your words from three posts.




Vehicular offenses like speeding and parking are not criminal offenses.




It is still not a criminal offense, you do not go to criminal court when contesting a typical parking or speeding ticket, you go to traffic court.




I am not saying a routine traffic stop cannot escalate into something else but the traffic summonses themselves are not criminal.



posted on Feb, 12 2017 @ 11:13 AM
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Anyone got a body count yet. How many have been captured/deported and from which countries are they from..?



posted on Feb, 12 2017 @ 11:13 AM
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a reply to: neo96

I'm not sure how that case relates to illegal immigrants. Seems it was more about property. The guy was not illegal, he was deported for being a communist.


This case goes to the heart of an interesting question: What is property? The Takings Clause of the Fifth Amendment states that "nor shall private property be taken for public use without just compensation." In this case, the court had to determine whether a person's interest in his Social Security benefits is "property" that is protected by the Fifth Amendment. As noted above, the court found that it was not. The case has been criticized on many grounds. In dissent, Justice Black argued that the Court's holding was motivated by anti-communist bias.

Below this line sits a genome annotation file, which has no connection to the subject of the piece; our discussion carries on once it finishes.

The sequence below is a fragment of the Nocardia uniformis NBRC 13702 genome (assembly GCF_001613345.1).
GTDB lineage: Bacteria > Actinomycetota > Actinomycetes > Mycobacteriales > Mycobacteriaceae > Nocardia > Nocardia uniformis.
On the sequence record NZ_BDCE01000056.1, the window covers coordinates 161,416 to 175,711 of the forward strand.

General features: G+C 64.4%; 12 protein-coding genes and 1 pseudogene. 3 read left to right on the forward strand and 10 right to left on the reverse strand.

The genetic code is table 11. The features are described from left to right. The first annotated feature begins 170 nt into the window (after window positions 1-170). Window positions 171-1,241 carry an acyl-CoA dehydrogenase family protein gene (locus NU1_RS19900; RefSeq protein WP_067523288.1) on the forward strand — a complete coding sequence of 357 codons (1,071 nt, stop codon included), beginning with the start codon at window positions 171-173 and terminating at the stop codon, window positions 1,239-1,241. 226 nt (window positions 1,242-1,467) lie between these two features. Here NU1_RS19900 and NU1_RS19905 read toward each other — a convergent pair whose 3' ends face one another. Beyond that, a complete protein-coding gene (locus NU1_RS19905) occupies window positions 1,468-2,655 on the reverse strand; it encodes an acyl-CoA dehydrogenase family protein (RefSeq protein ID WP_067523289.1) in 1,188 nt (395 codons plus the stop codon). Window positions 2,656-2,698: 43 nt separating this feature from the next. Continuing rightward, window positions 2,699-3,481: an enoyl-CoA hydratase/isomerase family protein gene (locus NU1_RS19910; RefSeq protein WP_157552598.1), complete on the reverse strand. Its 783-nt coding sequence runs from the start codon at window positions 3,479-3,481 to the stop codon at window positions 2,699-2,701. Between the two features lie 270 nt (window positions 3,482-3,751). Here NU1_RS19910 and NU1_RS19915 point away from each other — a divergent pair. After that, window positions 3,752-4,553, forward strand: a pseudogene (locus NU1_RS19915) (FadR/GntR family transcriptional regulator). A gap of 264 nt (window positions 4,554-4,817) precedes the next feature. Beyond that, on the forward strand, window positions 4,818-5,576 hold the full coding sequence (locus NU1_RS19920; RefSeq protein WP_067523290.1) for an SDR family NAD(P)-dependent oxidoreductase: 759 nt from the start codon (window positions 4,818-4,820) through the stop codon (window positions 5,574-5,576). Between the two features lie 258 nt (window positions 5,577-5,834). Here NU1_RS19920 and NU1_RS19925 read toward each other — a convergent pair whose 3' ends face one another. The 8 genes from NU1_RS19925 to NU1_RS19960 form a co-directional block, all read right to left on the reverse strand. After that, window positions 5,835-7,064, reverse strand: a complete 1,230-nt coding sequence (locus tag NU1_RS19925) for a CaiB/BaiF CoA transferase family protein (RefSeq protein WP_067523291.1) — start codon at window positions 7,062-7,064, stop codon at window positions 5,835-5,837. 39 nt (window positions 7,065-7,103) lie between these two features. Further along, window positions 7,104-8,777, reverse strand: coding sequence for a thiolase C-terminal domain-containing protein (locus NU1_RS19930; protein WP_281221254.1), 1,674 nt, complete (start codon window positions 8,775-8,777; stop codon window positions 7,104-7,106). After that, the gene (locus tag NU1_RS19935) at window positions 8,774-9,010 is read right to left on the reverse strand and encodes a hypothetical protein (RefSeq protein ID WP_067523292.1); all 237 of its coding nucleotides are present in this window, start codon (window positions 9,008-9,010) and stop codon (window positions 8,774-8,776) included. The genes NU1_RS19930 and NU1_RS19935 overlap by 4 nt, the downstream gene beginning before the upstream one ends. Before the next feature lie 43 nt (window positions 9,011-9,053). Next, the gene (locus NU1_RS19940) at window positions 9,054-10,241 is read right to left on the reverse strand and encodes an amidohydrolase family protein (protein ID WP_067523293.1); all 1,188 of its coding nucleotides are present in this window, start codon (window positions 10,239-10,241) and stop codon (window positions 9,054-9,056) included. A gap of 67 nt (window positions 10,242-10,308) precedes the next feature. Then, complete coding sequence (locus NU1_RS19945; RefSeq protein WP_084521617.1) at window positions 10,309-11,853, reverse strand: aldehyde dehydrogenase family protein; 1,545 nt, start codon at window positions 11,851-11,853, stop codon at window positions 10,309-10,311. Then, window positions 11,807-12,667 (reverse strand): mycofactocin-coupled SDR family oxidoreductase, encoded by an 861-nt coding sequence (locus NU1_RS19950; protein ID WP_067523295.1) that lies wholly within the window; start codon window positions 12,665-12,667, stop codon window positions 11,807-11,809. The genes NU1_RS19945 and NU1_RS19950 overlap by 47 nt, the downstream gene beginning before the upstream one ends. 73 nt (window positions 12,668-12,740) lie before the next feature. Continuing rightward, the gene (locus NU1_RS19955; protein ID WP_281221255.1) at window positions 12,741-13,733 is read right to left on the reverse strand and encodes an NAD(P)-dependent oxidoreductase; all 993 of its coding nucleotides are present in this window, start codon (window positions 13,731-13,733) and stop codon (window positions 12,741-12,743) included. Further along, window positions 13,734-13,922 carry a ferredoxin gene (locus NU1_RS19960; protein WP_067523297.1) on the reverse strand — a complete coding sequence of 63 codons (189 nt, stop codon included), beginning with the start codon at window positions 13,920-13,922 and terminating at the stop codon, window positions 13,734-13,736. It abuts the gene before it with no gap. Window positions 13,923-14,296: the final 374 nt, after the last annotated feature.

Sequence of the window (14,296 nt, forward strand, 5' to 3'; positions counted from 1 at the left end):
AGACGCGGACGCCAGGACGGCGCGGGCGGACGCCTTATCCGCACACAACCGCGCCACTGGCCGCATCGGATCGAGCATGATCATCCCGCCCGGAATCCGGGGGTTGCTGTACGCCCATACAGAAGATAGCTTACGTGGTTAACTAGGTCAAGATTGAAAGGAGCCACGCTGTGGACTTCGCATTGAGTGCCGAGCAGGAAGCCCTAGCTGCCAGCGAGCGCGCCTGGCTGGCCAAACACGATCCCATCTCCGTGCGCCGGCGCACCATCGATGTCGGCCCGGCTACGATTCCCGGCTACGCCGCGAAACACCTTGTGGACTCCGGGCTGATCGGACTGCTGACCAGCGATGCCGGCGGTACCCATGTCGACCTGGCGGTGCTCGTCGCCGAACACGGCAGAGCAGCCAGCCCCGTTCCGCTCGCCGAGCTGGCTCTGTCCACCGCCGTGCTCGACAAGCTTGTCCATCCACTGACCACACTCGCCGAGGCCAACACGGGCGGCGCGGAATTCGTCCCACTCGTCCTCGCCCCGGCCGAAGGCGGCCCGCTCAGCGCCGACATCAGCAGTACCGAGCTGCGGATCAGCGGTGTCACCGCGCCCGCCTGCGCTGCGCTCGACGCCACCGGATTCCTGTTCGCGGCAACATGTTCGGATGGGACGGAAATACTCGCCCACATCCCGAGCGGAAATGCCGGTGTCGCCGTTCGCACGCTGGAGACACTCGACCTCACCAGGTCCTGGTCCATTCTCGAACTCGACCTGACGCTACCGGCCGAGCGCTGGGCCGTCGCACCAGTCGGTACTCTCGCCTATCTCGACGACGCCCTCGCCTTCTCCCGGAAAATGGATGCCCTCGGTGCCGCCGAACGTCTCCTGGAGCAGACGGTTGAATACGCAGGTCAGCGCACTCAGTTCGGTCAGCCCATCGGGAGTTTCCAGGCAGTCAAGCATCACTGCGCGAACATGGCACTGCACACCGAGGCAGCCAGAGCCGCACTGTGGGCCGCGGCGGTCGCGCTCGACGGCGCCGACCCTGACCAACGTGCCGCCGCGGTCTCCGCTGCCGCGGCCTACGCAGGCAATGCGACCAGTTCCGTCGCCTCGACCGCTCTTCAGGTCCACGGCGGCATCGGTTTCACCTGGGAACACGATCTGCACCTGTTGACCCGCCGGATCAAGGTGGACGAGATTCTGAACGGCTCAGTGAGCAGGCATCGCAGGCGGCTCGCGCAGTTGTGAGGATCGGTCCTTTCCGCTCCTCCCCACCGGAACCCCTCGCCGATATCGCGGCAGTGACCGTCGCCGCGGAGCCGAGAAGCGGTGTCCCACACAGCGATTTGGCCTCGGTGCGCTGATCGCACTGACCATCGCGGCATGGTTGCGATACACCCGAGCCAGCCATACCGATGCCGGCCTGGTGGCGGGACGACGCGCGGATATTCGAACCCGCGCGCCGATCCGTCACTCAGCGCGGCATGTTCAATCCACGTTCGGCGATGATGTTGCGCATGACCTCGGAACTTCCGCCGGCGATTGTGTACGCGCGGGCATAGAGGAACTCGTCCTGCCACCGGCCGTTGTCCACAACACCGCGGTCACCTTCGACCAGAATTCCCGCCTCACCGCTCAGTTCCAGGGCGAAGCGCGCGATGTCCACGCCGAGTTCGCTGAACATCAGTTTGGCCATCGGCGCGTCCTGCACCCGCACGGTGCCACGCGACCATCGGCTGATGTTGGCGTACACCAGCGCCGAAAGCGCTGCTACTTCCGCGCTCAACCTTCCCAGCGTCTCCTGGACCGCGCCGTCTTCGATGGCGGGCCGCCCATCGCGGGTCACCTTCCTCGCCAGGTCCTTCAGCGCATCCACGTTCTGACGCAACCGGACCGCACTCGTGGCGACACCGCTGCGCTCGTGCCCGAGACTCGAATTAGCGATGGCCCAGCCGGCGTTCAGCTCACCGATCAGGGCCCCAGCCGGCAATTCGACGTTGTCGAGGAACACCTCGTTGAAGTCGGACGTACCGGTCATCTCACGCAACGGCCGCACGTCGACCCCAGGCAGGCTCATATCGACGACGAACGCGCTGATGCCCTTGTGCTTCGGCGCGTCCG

Charles A. Reich argued that Social Security benefits should be considered to be "property" for the purposes of the Fifth Amendment. Social Security, he argued, is a compulsory substitute for private property, is heavily relied on, and is important to beneficiaries. The beneficiary’s right to Social Security, he argued, should not be subject to public policy considerations (especially not something resembling a loyalty oath, as was the case in Flemming). According to this argument, allowing government benefits to be revoked in this way too extensively threatens the system of private property



posted on Feb, 12 2017 @ 11:13 AM
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originally posted by: neo96
Right cause THIS is really hard to understand.


For you it would seem. The person was deported, hence his rights ended when, hold on here for the difficult part, he left the country.



posted on Feb, 12 2017 @ 11:14 AM
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originally posted by: hounddoghowlie
no you haven't you said they can escalate into one.


What am I saying here:


It is still not a criminal offense, you do not go to criminal court when contesting a typical parking or speeding ticket, you go to traffic court.